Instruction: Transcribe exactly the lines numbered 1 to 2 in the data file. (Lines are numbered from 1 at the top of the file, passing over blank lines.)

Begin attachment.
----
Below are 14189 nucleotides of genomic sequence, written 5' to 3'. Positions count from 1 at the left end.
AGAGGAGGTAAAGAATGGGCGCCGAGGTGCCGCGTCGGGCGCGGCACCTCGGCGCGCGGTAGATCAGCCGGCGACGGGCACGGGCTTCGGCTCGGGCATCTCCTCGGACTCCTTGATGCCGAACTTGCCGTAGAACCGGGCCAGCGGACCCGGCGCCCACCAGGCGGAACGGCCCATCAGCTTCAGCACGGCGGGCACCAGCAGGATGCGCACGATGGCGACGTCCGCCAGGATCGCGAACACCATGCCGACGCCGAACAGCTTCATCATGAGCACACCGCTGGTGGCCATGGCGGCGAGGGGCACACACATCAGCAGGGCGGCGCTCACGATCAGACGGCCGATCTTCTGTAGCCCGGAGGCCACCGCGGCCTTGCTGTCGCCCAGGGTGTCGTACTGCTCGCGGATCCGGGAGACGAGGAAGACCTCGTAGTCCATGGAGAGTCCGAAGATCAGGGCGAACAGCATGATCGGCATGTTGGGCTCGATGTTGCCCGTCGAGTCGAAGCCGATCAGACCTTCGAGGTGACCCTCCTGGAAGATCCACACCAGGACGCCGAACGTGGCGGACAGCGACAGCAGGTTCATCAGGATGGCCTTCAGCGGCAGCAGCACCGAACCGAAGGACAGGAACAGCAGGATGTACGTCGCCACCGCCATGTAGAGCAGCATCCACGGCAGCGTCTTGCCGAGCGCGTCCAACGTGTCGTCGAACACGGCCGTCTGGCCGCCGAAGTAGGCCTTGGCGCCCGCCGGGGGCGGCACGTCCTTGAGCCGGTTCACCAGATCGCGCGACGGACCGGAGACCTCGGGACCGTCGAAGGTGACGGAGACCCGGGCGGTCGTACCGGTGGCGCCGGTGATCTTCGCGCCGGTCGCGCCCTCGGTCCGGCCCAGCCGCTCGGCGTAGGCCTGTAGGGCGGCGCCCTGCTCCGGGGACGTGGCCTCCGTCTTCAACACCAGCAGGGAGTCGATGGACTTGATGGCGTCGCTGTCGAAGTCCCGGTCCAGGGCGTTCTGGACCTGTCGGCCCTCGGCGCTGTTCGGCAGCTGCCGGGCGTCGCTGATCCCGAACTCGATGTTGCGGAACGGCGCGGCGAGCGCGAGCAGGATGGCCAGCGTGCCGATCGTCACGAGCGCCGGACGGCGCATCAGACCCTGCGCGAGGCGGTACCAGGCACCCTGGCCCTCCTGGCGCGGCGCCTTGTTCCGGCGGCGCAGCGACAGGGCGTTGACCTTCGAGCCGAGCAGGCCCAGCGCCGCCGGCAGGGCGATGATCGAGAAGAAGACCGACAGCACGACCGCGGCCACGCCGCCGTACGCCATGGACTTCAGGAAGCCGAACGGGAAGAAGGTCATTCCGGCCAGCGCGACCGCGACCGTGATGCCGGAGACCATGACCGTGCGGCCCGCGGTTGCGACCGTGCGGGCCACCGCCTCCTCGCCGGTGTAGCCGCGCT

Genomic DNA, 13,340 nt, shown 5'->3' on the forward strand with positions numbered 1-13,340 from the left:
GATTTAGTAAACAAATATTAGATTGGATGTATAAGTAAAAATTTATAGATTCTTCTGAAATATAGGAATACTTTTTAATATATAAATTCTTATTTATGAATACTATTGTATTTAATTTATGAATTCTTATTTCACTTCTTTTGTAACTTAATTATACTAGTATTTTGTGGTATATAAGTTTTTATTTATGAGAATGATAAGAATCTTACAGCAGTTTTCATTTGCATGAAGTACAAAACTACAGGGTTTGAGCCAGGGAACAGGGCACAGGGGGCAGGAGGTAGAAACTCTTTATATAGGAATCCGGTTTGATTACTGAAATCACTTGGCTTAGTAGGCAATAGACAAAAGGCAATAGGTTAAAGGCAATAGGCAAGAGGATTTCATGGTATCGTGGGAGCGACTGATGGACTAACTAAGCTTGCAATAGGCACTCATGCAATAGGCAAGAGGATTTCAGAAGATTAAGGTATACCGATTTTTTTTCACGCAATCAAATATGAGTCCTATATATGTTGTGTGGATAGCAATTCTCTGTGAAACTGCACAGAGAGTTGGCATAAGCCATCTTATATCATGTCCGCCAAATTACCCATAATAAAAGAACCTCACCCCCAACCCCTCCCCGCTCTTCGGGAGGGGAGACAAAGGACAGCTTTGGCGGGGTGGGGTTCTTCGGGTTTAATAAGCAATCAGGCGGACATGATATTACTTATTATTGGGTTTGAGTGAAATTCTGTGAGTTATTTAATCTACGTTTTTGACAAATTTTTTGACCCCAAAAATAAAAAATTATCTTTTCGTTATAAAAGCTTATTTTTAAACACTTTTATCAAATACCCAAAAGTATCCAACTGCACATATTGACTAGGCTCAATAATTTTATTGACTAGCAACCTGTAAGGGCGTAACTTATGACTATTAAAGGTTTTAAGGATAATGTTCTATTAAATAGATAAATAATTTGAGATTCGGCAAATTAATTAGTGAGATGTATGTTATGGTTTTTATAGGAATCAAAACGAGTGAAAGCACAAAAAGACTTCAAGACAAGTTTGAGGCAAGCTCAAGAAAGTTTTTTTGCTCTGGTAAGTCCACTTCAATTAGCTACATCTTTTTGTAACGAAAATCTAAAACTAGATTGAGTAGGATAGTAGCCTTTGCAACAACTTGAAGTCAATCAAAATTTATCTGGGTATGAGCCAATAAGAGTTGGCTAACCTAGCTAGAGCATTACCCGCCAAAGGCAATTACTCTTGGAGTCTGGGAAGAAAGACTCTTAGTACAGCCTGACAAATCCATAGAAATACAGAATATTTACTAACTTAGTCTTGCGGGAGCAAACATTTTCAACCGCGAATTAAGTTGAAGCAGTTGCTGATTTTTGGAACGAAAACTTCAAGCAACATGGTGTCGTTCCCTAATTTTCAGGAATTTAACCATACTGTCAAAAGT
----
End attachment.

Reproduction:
Below are 14189 nucleotides of genomic sequence, written 5' to 3'. Positions count from 1 at the left end.
AGAGGAGGTAAAGAATGGGCGCCGAGGTGCCGCGTCGGGCGCGGCACCTCGGCGCGCGGTAGATCAGCCGGCGACGGGCACGGGCTTCGGCTCGGGCATCTCCTCGGACTCCTTGATGCCGAACTTGCCGTAGAACCGGGCCAGCGGACCCGGCGCCCACCAGGCGGAACGGCCCATCAGCTTCAGCACGGCGGGCACCAGCAGGATGCGCACGATGGCGACGTCCGCCAGGATCGCGAACACCATGCCGACGCCGAACAGCTTCATCATGAGCACACCGCTGGTGGCCATGGCGGCGAGGGGCACACACATCAGCAGGGCGGCGCTCACGATCAGACGGCCGATCTTCTGTAGCCCGGAGGCCACCGCGGCCTTGCTGTCGCCCAGGGTGTCGTACTGCTCGCGGATCCGGGAGACGAGGAAGACCTCGTAGTCCATGGAGAGTCCGAAGATCAGGGCGAACAGCATGATCGGCATGTTGGGCTCGATGTTGCCCGTCGAGTCGAAGCCGATCAGACCTTCGAGGTGACCCTCCTGGAAGATCCACACCAGGACGCCGAACGTGGCGGACAGCGACAGCAGGTTCATCAGGATGGCCTTCAGCGGCAGCAGCACCGAACCGAAGGACAGGAACAGCAGGATGTACGTCGCCACCGCCATGTAGAGCAGCATCCACGGCAGCGTCTTGCCGAGCGCGTCCAACGTGTCGTCGAACACGGCCGTCTGGCCGCCGAAGTAGGCCTTGGCGCCCGCCGGGGGCGGCACGTCCTTGAGCCGGTTCACCAGATCGCGCGACGGACCGGAGACCTCGGGACCGTCGAAGGTGACGGAGACCCGGGCGGTCGTACCGGTGGCGCCGGTGATCTTCGCGCCGGTCGCGCCCTCGGTCCGGCCCAGCCGCTCGGCGTAGGCCTGTAGGGCGGCGCCCTGCTCCGGGGACGTGGCCTCCGTCTTCAACACCAGCAGGGAGTCGATGGACTTGATGGCGTCGCTGTCGAAGTCCCGGTCCAGGGCGTTCTGGACCTGTCGGCCCTCGGCGCTGTTCGGCAGCTGCCGGGCGTCGCTGATCCCGAACTCGATGTTGCGGAACGGCGCGGCGAGCGCGAGCAGGATGGCCAGCGTGCCGATCGTCACGAGCGCCGGACGGCGCATCAGACCCTGCGCGAGGCGGTACCAGGCACCCTGGCCCTCCTGGCGCGGCGCCTTGTTCCGGCGGCGCAGCGACAGGGCGTTGACCTTCGAGCCGAGCAGGCCCAGCGCCGCCGGCAGGGCGATGATCGAGAAGAAGACCGACAGCACGACCGCGGCCACGCCGCCGTACGCCATGGACTTCAGGAAGCCGAACGGGAAGAAGGTCATTCCGGCCAGCGCGACCGCGACCGTGATGCCGGAGACCATGACCGTGCGGCCCGCGGTTGCGACCGTGCGGGCCACCGCCTCCTCGCCGGTGTAGCCGCGCT